Workers with hearing loss stymied by hearing aid cuts

Rick Powell, one of about 500 Workplace Safety and Insurance Board (WSIB) claimants treated by Sarnia’s Schneiker Audiology Services, has been impacted by cuts to hearing aids. Troy Shantz

Troy Shantz

Rick Powell suffered his hearing loss while working as a labourer and factory worker.

But getting a hearing aid that helps has been difficult since the government, through the Workplace Safety and Insurance Board, slashed the number of available providers.

Powell, a retiree, had five years of good service from his old hearing aids. But their renewal coincided with the rule change in January, and the new board-approved devices were useless, despite repeated adjustments at the audiologist’s.

“I thought, I can’t wear these,” he said.

Powell is one of about 500 WSIB claimants served by Sarnia’s Schneiker Audiology Services whose hearing has been severely impacted by the change.

“I wouldn’t start my mom off with an entry level product,” said owner Kathleen Schneiker, an audiologist with more than 20 years experience.

Kathleen Schneiker, owner of Schneiker Audiology Services.
Troy Shantz

“Somebody like Rick who’s been used to wearing advanced technology deserves to keep up with the same level,” she added.

“They shouldn’t be forced to move backwards in technology, based on the cuts the board is trying to make.”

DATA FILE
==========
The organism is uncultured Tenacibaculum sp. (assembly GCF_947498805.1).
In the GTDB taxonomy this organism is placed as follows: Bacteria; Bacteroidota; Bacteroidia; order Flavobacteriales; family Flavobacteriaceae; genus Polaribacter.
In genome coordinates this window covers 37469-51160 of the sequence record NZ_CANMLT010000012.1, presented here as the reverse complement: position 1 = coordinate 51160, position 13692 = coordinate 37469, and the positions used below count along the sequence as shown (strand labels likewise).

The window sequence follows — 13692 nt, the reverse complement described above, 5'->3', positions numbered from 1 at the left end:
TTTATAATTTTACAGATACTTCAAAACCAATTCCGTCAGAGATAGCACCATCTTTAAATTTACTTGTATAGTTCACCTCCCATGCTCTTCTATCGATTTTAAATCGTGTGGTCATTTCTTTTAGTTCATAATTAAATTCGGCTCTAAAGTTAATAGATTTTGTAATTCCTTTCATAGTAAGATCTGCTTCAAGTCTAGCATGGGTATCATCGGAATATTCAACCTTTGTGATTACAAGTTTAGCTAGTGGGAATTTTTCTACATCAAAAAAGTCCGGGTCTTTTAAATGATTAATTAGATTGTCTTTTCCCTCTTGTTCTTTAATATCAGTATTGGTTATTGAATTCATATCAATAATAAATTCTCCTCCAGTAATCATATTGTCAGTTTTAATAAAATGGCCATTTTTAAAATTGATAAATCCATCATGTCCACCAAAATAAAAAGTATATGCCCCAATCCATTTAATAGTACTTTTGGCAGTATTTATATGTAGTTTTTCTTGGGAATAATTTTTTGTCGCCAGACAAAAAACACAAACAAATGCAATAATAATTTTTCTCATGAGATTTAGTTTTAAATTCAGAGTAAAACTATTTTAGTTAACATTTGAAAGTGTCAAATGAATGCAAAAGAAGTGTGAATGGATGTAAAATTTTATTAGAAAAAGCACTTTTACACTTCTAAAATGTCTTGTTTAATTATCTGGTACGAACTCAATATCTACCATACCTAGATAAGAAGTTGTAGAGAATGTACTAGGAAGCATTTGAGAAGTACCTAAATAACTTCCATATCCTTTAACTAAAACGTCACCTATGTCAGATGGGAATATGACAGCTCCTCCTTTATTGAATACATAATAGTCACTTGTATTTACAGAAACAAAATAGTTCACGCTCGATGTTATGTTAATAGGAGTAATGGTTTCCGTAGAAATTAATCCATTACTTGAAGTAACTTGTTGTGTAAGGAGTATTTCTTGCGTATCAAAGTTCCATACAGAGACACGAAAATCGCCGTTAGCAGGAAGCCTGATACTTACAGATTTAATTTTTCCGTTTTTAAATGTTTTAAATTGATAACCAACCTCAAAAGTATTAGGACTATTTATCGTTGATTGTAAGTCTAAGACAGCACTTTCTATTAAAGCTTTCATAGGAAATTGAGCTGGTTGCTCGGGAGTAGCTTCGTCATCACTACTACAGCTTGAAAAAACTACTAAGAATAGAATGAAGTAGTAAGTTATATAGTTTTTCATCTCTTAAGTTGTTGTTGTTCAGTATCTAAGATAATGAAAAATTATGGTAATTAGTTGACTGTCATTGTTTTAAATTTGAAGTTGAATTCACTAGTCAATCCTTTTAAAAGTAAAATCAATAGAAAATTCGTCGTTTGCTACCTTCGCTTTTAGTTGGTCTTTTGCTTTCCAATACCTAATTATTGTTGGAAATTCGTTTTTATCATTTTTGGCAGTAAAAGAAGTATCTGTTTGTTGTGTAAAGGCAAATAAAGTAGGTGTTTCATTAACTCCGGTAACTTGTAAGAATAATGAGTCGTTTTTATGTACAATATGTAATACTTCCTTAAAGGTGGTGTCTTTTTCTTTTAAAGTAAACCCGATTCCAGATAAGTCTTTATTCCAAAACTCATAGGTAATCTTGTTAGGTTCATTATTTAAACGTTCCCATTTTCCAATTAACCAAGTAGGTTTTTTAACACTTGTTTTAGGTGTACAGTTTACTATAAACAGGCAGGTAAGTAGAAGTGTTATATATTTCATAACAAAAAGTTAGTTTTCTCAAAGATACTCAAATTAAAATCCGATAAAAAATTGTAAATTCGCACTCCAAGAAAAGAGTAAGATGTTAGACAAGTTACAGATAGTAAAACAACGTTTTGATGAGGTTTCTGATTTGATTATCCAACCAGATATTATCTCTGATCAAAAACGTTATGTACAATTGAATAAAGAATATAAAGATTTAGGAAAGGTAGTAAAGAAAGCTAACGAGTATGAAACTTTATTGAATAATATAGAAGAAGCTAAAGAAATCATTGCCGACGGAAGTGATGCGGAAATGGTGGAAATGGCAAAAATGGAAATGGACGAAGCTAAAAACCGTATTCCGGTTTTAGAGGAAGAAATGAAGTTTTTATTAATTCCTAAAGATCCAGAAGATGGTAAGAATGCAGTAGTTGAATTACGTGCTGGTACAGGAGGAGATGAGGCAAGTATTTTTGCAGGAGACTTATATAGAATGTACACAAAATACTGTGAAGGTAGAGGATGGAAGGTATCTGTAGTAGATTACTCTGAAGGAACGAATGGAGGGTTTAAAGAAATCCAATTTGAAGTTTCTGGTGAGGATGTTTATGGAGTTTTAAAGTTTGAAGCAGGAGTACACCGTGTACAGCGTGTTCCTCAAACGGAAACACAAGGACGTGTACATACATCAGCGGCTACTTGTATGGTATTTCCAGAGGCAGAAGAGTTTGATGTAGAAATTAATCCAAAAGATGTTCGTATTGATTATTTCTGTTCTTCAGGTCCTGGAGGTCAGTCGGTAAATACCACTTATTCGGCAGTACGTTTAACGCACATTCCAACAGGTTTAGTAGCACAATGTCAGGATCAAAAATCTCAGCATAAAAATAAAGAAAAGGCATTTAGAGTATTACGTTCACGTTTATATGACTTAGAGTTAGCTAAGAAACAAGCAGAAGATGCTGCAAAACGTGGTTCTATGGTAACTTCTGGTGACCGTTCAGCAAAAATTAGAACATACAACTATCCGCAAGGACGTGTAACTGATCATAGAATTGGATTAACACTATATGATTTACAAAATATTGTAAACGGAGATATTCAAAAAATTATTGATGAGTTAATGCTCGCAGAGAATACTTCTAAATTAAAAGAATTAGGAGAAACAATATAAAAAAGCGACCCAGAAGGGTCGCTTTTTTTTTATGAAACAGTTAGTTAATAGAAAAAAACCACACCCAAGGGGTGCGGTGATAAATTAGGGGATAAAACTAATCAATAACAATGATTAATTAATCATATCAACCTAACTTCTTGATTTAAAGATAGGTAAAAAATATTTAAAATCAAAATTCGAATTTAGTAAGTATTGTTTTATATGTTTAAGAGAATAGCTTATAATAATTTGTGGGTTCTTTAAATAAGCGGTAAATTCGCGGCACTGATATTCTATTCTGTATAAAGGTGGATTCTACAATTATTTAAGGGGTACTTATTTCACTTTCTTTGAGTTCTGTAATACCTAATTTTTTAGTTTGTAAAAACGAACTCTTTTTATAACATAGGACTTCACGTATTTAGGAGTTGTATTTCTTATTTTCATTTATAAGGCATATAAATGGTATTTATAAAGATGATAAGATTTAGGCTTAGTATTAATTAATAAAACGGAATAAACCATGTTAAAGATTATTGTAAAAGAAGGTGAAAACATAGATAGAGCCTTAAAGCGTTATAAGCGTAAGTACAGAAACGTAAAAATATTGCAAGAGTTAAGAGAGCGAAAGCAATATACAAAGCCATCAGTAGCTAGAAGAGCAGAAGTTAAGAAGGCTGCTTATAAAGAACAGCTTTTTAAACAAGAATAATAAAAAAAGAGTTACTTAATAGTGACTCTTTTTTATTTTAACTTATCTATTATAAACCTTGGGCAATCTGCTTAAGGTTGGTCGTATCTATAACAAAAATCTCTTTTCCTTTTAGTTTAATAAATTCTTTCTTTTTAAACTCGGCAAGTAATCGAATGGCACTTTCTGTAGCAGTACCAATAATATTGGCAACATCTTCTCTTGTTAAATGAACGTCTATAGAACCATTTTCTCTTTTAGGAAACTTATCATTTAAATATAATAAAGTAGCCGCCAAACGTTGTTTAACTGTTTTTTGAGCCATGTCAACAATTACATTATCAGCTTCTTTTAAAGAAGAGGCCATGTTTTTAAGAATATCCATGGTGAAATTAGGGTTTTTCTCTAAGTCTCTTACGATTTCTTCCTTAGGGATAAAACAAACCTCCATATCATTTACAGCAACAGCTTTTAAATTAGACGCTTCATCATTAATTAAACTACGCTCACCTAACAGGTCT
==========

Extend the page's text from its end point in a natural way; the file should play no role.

Previously, WSIB claimants were eligible for several thousand hearing aid options from 10 manufacturers and up to $1,000 per aid. That’s been reduced to three manufacturers, 200 types and a $500 cap.

Schneiker said hearing loss cannot be corrected with a one-size-fits-all device.

“(Before) I would diagnose them and fit them with what I felt was the best. Now I’m limited to entry level, $500 hearing aids unless I fight.”

And fight she has.

Schneiker now spends evenings and weekends communicating with manufacturers and government officials, trying to find solutions for her clients.

The board will consider exceptions, but the process can take six months of effort involving letters and calls from both clients and staff, said Schneiker, whose clinic is unique because it serves such a large number of injured workers.

Eventually, she was able to get Powell a device better suited to his hearing loss. But the extra time put in by her and her staff to help clients is a drain on clinic resources.

A spokesperson with the WSIB said the board is using a competitive bidding process for hearing aids to ensure it’s getting the best technology at the best price.

“Unlike some vested interests motivated by further profit, our motivation is to provide people with the help and support they need for their hearing health and we’re working with audiologists across Ontario to do that,” said public affairs manager Christine Arnott.

“If someone is concerned about a decision or other aspects of their claim, we encourage them to speak with us. We are here to help,” she added.

Schneiker, who said she comes from a family of blue-collar workers, said her fight has been worth it because each workplace injury can seriously impact a family.

“This has been my passion,” she said. “This is why I’m here.”